Expert unveils simple way to sleep off two stone ‘without diet or exercise’


Scientists at the University of Chicago Medicine say that a good night’s sleep helps cut appetite by up to 500 calories a day, meaning millions of Brits could sleep themselves thin

More sleep could help some of the 60% of British women who are overweight or obese
More sleep could help some of the 60% of British women who are overweight or obese

Sleep experts have explained how much weight people can lose by getting a solid night’s kip.

A good night’s sleep helps cut appetite by up to 500 calories a day, according to a new study, which argues that more rest could save millions of people in the UK from piling on the pounds.

It is estimated that two out of every three men and six out of 10 women in England are either obese or overweight.

Obesity increases a person’s chances of suffering from mental health problems and has been linked with heart conditions, diabetes and cancer, all leading causes of death.

Now scientists at the University of Chicago Medicine have come up with a simple solution which many people are likely to welcome – getting more kip.

Author Dr Esra Tasali said: “Over the years, we and others have shown that sleep restriction has an effect on appetite regulation that leads to increased food intake, and thus puts you at risk for weight gain over time.

This man clearly gets a lot of sleep
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“More recently, the question that everyone was asking was, ‘Well, if this is what happens with sleep loss, can we extend sleep and reverse some of these adverse outcomes?’”

The researchers recruited 80 young, overweight adults, who would usually only sleep for six and half hours a night.

They were asked to wear a sleep monitor and given counseling sessions to bring their shut-eye up to eight and half hours per night.

This way, participants were able to continue sleeping in their own beds and did not have to change their diets.

Dr Tasali said: “Most other studies on this topic in labs are short-lived, for a couple of days, and food intake is measured by how much participants consume from an offered diet.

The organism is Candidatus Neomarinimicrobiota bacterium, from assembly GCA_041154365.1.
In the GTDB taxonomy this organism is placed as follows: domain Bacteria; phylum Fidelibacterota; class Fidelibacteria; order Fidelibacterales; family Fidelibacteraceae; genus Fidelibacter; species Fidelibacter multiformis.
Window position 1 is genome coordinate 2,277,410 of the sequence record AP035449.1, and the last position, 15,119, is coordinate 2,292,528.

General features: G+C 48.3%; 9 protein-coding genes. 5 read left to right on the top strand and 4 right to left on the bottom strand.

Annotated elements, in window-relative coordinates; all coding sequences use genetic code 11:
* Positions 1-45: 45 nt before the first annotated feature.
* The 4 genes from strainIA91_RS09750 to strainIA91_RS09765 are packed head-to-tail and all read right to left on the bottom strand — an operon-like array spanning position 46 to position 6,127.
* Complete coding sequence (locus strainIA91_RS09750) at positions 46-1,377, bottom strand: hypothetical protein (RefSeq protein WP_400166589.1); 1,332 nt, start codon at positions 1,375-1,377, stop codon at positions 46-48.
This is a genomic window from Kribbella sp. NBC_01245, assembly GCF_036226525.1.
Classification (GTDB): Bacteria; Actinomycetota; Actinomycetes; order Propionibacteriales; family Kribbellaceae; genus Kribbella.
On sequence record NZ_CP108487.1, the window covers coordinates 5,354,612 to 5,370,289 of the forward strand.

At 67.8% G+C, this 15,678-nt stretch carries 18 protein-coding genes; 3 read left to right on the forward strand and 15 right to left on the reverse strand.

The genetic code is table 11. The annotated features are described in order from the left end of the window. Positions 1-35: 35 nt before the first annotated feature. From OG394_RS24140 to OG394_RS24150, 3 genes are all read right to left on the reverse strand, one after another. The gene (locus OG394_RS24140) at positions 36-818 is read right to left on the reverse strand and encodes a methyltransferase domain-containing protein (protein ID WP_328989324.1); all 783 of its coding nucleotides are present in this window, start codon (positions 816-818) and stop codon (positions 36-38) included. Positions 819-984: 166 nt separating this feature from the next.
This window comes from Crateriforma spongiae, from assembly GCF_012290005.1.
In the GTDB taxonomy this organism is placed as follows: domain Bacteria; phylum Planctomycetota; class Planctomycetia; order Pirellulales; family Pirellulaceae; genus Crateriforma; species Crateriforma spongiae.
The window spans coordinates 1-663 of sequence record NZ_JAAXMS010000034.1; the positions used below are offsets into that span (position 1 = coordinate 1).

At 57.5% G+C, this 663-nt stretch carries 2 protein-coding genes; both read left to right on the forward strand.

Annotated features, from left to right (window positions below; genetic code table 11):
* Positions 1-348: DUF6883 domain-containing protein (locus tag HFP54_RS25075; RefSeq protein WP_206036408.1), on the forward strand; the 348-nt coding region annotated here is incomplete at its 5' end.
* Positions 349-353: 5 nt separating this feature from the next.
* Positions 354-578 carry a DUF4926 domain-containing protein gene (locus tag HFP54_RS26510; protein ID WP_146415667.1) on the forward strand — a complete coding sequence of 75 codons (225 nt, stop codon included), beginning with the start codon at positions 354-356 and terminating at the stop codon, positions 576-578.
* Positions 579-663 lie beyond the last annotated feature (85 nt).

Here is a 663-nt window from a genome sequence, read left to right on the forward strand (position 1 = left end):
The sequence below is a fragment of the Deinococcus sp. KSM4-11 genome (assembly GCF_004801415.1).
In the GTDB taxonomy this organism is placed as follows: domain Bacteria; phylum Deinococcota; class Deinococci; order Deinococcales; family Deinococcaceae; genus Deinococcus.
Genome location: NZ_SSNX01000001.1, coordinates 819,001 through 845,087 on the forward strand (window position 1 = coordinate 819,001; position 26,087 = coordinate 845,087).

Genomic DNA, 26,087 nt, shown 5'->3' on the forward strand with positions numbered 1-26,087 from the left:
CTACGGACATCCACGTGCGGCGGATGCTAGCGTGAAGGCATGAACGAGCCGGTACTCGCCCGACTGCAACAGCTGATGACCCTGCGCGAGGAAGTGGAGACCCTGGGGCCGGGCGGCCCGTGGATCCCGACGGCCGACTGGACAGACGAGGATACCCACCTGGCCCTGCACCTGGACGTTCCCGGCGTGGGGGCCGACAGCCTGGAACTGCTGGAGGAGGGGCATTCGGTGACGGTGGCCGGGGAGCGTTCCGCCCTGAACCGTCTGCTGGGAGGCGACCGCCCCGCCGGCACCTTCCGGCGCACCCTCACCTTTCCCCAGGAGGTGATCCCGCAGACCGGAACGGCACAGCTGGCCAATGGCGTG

“In our study, we only manipulated sleep, and had the participants eat whatever they wanted, with no food logging or anything else to track their nutrition by themselves.”

Participants increased their average sleep duration by over an hour to night after just one counseling session.

To track their calorie intake, the researchers used a special urine test called the “doubly labeled water method.”

It involves giving participants water where the hydrogen and oxygen atoms have been replaced with less common harmless substances.

Senior author Professor Dale Schoeller said: “This is considered the gold standard for objectively measuring daily energy expenditure in a non-laboratory, real-world setting and it has changed the way human obesity is studied.”

A good night’s sleep can help people burn up to 500 calories a day
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Image:

Getty Images/iStockphoto)

People who get more sleep reduce their calorie intake by an average of 270 kcal per day, with some even cutting out 500, the researchers found.

This translates to roughly 12kg [26lbs] of weight loss over three years, provided the effects were maintained over a long term.

Dr Tasali said: “We saw that after just a single sleep counseling session, participants could change their bedtime habits enough to lead to an increase in sleep duration.

“We simply coached each individual on good sleep hygiene, and discussed their own personal sleep environments, providing tailored advice on changes they could make to improve their sleep duration.

“Importantly, to blind participants to sleep intervention, recruitment materials did not mention sleep intervention, allowing us to capture true habitual sleep patterns at baseline.”

The study lasted four weeks, with the first two being dedicated to finding out how many hours participants enjoyed.

Dr Tasali said: “This was not a weight-loss study.

“But even within just two weeks, we have quantified evidence showing a decrease in caloric intake and a negative energy balance – caloric intake is less than calories burned.”

A healthy sleep pattern could therefore be used to combat obesity, which affects around 13% of the world’s population.

Dr Tasali said: “If healthy sleep habits are maintained over longer duration, this would lead to clinically important weight loss over time.

“Many people are working hard to find ways to decrease their caloric intake to lose weight -well, just by sleeping more, you may be able to reduce it substantially.”

The findings were published in the journal JAMA Internal Medicine.

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www.mirror.co.uk

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George Holan

George Holan is chief editor at Plainsmen Post and has articles published in many notable publications in the last decade.

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